Pursuing their own version of the search for the holy grail, performers are always on the lookout for new concert and recital venues.
Earlier this year, Beth Ross Buckley, virtuoso flutist and Artistic Director of Camarada, inked a deal with the Mingei International Museum in Balboa Park to present a series in its Rotunda Gallery.
Although I missed the series’ opening program on September 29, I was able to attend Sunday’s (Dec. 1) offering titled “Java Bach,” a Baroque chamber music program that featured soprano arias from J. S. Bach’s humorous “Coffee Cantata” (Cantata No. 211) and a longish coffee bar intermission.
Considering the modest footprint of the newly refurbished museum, the unobstructed, two-story tall rotunda is a luxurious open space, one that comfortably turns into a performance area that is acoustically warm enough for satisfying music-making without distorting echoes. Its only drawback is Niki Saint Phalle’s massive, polychromed “Angel of Temperance” sculpture that is suspended above the rotunda. While my brain was asking the musical question, “Is the soprano actually ornamenting the repeated section of her da capo aria, or is she just attempting to look more animated?” my attention was relentlessly distracted by the angel’s bright red illuminated belt that blinked like a beckoning neon sign over a 1950s auto dealership.
Buckley’s program included ample portions of J. S. Bach, including Erin Breene’s sampler of movements from the Third Suite for Unaccompanied Cello, BWV 1009, and the Orchestral Suite in B Minor, BWV 1067, with its prominent solo role for the flute. But I was most taken with Attilio Ariosti’s “Cantata for Voice, Viola and Continuo,” featuring soprano Jessica Aszodi.[php snippet=1]
A generation older than Bach and Handel, Ariosti had a notable international career as an opera composer—for a time in the 1720s he worked with Handel at London’s Academy of Music, and it was in London that he published his six cantatas that featured the viola d’amore, a now obscure Baroque stringed instrument that produced its unique timbre with a set of “sympathetic” strings that vibrated beneath the bowed strings. Camarada’s resident violist Travis Maril did not play a viola d’amore, sadly, but used his conventional viola with such persuasive, stylish ardor that he could be easily forgiven. Soprano Aszodi brought fiery, operatic zeal to her arias, her opulent, brightly colored soprano voice commanding favorable attention in every register. She and Maril made a well-balanced duo in their solo roles, and bassist Jory Herman provided stylish, deft support from below. Dana Burnett fulfilled the rest of the continuo duties on a small harpsichord that was barely audible, but she deserves particular credit for unearthing this Ariosti gem. Brava!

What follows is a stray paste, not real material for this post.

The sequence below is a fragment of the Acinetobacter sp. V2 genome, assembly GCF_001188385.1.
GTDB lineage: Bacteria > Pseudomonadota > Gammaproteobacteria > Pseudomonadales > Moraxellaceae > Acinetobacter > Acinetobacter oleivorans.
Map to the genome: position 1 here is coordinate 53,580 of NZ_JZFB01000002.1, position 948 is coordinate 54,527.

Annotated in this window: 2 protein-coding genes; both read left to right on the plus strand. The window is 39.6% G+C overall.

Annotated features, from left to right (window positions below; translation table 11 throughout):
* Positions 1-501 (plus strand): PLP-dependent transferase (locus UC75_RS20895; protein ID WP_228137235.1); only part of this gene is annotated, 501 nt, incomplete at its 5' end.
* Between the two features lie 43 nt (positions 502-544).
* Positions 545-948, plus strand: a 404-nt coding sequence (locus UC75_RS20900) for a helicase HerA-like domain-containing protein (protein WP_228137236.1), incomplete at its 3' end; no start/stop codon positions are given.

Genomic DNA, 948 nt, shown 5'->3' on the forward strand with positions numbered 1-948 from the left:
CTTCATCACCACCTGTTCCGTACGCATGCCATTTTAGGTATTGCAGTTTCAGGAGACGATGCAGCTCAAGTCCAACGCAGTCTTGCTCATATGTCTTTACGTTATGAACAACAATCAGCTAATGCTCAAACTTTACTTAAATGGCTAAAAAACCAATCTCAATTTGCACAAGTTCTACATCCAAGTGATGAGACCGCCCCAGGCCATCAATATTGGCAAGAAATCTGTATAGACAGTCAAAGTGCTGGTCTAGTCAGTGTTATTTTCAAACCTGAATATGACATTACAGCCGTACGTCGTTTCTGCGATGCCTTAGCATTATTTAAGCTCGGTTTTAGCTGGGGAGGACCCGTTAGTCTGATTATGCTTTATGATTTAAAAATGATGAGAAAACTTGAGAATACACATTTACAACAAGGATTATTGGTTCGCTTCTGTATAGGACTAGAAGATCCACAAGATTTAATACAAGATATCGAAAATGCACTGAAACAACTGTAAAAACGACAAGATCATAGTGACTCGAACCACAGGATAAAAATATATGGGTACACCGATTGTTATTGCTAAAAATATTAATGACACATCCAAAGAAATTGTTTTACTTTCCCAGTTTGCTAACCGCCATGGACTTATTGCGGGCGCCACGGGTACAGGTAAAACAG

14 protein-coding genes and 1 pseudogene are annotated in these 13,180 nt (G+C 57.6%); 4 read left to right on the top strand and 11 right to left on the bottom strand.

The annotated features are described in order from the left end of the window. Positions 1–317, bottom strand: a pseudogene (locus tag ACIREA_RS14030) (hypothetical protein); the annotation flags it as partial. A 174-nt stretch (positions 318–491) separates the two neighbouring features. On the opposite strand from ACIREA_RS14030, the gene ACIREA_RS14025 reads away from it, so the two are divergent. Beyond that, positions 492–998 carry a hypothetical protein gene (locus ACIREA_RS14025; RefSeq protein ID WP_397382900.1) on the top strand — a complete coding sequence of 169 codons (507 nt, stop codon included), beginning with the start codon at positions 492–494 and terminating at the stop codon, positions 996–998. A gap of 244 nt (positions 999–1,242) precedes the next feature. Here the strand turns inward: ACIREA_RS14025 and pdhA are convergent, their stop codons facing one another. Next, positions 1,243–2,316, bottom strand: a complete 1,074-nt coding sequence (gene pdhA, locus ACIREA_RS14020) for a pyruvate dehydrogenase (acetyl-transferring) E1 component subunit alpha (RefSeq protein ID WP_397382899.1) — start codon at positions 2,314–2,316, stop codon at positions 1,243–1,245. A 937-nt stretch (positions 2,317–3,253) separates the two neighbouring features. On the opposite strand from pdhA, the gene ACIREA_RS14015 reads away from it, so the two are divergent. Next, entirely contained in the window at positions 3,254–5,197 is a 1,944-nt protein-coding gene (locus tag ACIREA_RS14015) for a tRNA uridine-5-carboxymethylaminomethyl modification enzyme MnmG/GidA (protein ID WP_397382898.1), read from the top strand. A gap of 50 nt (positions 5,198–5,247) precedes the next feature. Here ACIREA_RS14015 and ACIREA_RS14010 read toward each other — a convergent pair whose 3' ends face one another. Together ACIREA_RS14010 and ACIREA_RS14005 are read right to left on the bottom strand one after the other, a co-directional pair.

Soprano Alice Teyssier mined the playful humor in her arias from Bach’s “Coffee Cantata,” and it was easy to admire her agility traversing the composer’s prickly vocal peregrinations. But her covered, constrained vocal technique made her efforts sound unduly labored. Buckley’s brilliant flute obbligato provided welcome diversion to this singer.
After hearing Breene wrestle with Oswaldo Golijov’s middling “Omaramor” for solo cello last week in the Art of Élan concert in the museum across the plaza, it was a relief to hear her performing one of the true gems of this repertory. Her account of the two Bourées called attenion to nuance and subtle constasts, while her drive throughout the Gigue exulted its dramatic flare. In these stylized dances the slight burr in Breene’s timbre suggested the viola da gamba, another typical Baroque instrument now obscure, rather than the bold, glossy sound the 19th-century composers expected from cellists.
Camarada’s Orchestral Suite in B Minor had the polish and internal discipline we have come to expect from this established ensemble, and Buckley’s flute solos were captivating throughout. But with the number of period instrument groups playing this repertory at high performance levels, hearing Bach on modern instruments no longer brings the level of satisfaction we enjoyed when modern instruments were the only game in town. I cannot imagine many musicians willing to give up performing Bach, but I predict that the next generation of musicians will cede this repertory to the period instrument players.